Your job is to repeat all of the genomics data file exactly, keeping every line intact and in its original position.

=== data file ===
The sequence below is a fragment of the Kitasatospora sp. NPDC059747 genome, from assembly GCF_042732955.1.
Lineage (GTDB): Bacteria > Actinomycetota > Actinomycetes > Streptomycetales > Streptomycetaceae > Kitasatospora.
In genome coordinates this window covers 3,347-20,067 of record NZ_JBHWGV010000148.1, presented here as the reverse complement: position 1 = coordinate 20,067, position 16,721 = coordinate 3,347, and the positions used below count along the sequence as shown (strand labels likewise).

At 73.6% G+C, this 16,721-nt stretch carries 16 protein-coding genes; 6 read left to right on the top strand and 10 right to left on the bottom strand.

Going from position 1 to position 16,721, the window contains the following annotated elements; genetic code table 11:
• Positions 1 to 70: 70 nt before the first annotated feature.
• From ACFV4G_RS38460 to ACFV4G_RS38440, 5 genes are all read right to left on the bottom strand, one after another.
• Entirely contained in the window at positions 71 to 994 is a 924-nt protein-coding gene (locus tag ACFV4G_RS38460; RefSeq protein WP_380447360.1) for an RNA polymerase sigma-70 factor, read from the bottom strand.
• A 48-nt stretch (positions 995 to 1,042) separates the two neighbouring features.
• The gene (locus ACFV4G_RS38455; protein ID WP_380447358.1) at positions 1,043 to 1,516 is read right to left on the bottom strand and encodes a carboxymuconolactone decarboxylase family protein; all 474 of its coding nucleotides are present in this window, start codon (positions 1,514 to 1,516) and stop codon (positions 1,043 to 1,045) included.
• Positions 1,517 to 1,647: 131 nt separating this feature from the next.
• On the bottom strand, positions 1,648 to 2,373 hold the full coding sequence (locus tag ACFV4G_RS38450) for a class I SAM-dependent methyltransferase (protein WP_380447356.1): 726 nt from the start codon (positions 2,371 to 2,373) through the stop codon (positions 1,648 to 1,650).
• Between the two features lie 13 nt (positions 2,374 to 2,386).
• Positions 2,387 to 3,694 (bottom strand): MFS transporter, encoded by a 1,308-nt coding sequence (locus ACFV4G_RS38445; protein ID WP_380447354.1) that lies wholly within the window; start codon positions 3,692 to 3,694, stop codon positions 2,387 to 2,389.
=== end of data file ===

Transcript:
The sequence below is a fragment of the Kitasatospora sp. NPDC059747 genome, from assembly GCF_042732955.1.
Lineage (GTDB): Bacteria > Actinomycetota > Actinomycetes > Streptomycetales > Streptomycetaceae > Kitasatospora.
In genome coordinates this window covers 3,347-20,067 of record NZ_JBHWGV010000148.1, presented here as the reverse complement: position 1 = coordinate 20,067, position 16,721 = coordinate 3,347, and the positions used below count along the sequence as shown (strand labels likewise).

At 73.6% G+C, this 16,721-nt stretch carries 16 protein-coding genes; 6 read left to right on the top strand and 10 right to left on the bottom strand.

Going from position 1 to position 16,721, the window contains the following annotated elements; genetic code table 11:
• Positions 1 to 70: 70 nt before the first annotated feature.
• From ACFV4G_RS38460 to ACFV4G_RS38440, 5 genes are all read right to left on the bottom strand, one after another.
• Entirely contained in the window at positions 71 to 994 is a 924-nt protein-coding gene (locus tag ACFV4G_RS38460; RefSeq protein WP_380447360.1) for an RNA polymerase sigma-70 factor, read from the bottom strand.
• A 48-nt stretch (positions 995 to 1,042) separates the two neighbouring features.
• The gene (locus ACFV4G_RS38455; protein ID WP_380447358.1) at positions 1,043 to 1,516 is read right to left on the bottom strand and encodes a carboxymuconolactone decarboxylase family protein; all 474 of its coding nucleotides are present in this window, start codon (positions 1,514 to 1,516) and stop codon (positions 1,043 to 1,045) included.
• Positions 1,517 to 1,647: 131 nt separating this feature from the next.
• On the bottom strand, positions 1,648 to 2,373 hold the full coding sequence (locus tag ACFV4G_RS38450) for a class I SAM-dependent methyltransferase (protein WP_380447356.1): 726 nt from the start codon (positions 2,371 to 2,373) through the stop codon (positions 1,648 to 1,650).
• Between the two features lie 13 nt (positions 2,374 to 2,386).
• Positions 2,387 to 3,694 (bottom strand): MFS transporter, encoded by a 1,308-nt coding sequence (locus ACFV4G_RS38445; protein ID WP_380447354.1) that lies wholly within the window; start codon positions 3,692 to 3,694, stop codon positions 2,387 to 2,389.